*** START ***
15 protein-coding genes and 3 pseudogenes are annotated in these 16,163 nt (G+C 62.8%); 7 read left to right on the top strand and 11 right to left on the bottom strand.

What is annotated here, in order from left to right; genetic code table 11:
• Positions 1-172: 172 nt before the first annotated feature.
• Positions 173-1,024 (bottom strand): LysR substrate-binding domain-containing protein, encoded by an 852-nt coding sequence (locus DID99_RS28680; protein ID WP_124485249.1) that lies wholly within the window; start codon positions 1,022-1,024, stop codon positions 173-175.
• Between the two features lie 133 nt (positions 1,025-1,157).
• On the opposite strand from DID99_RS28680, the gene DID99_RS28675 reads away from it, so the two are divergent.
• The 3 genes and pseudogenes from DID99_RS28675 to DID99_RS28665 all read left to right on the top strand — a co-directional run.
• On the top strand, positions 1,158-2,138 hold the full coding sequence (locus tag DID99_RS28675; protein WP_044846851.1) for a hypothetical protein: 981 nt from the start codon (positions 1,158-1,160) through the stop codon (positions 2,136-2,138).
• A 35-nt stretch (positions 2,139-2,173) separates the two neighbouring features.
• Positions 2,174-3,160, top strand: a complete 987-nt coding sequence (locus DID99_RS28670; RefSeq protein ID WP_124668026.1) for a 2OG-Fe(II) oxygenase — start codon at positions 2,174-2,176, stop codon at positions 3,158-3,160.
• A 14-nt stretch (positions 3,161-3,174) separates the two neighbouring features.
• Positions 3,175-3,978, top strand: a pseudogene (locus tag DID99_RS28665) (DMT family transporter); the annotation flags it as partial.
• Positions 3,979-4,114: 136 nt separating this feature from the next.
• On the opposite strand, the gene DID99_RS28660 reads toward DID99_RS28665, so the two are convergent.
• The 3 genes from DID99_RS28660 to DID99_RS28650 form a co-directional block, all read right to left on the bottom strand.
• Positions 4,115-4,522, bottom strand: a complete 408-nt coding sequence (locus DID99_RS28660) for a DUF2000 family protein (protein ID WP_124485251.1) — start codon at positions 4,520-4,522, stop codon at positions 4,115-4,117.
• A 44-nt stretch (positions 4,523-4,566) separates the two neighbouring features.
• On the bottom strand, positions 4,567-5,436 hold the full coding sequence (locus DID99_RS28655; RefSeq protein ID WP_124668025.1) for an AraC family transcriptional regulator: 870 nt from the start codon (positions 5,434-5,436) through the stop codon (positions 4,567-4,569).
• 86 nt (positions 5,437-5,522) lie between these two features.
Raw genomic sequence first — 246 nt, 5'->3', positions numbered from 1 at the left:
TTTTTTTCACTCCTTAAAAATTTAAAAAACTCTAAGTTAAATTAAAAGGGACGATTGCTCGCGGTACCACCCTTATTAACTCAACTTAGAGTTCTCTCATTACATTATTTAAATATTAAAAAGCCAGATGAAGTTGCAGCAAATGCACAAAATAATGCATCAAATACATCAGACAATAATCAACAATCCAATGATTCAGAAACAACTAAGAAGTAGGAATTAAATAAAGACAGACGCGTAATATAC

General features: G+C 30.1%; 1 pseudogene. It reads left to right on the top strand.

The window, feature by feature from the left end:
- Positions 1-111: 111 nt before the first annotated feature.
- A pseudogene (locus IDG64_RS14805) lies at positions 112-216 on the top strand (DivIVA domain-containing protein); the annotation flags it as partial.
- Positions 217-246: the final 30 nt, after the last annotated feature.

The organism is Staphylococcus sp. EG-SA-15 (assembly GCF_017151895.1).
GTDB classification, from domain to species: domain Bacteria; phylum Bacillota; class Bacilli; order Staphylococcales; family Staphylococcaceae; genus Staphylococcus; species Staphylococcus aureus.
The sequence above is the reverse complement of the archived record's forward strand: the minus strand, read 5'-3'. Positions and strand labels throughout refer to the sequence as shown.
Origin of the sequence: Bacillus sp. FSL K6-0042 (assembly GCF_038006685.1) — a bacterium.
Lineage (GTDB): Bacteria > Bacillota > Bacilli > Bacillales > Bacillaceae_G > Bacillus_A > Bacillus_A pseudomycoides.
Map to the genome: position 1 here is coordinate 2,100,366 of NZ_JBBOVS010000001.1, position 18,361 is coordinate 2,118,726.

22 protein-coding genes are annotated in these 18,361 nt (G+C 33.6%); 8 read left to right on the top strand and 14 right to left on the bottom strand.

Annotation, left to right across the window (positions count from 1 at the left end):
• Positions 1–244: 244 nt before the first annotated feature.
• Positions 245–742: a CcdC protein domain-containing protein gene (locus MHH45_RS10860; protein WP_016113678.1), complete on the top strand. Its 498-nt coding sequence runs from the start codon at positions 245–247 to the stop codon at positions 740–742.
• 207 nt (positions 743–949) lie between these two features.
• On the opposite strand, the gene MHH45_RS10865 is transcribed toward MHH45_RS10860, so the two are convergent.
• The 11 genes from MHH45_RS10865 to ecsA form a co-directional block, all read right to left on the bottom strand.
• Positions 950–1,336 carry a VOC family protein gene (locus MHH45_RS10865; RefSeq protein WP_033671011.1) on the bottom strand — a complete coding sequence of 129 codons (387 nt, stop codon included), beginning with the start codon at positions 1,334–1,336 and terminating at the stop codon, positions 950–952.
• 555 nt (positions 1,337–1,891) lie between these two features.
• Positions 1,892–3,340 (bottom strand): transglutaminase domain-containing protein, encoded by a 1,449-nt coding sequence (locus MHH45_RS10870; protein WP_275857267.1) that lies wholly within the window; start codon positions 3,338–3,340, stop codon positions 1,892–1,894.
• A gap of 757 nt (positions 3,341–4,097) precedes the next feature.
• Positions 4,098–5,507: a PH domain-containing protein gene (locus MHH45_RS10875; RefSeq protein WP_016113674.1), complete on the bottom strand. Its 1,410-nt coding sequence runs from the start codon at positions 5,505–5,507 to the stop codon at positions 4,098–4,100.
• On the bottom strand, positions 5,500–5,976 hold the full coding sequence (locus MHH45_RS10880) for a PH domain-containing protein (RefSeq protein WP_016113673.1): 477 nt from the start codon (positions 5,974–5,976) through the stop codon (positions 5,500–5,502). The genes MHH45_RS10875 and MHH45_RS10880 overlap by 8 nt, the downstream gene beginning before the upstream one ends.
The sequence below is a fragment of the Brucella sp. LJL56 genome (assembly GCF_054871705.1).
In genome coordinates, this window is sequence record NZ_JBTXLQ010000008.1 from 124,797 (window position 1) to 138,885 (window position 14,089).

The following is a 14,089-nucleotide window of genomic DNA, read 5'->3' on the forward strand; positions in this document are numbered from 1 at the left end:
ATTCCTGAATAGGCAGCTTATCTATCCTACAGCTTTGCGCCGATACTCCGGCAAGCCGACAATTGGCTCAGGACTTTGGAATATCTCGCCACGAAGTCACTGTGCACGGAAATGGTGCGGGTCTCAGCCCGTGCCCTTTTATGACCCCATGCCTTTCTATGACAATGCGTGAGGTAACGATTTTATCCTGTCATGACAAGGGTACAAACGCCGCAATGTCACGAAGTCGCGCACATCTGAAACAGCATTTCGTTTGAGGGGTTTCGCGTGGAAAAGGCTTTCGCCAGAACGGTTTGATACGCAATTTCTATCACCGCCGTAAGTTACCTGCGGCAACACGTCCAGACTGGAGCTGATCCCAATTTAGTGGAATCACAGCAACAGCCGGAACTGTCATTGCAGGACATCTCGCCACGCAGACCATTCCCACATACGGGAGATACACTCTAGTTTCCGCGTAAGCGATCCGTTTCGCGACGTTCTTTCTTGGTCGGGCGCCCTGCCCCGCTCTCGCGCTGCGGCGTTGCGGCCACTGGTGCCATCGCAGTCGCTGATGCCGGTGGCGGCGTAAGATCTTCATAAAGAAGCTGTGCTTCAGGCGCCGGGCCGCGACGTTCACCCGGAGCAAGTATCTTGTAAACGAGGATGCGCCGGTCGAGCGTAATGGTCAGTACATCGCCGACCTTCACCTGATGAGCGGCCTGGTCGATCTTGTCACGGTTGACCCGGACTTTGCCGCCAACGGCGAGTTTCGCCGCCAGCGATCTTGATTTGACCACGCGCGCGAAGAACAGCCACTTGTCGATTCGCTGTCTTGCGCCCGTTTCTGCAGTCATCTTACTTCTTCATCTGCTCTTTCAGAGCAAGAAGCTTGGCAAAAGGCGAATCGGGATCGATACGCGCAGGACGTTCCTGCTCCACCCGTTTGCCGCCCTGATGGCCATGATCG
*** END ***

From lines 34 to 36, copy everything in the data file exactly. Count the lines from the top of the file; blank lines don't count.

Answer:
Annotation, left to right across the window (positions count from 1 at the left end):
• Positions 1–244: 244 nt before the first annotated feature.
• Positions 245–742: a CcdC protein domain-containing protein gene (locus MHH45_RS10860; protein WP_016113678.1), complete on the top strand. Its 498-nt coding sequence runs from the start codon at positions 245–247 to the stop codon at positions 740–742.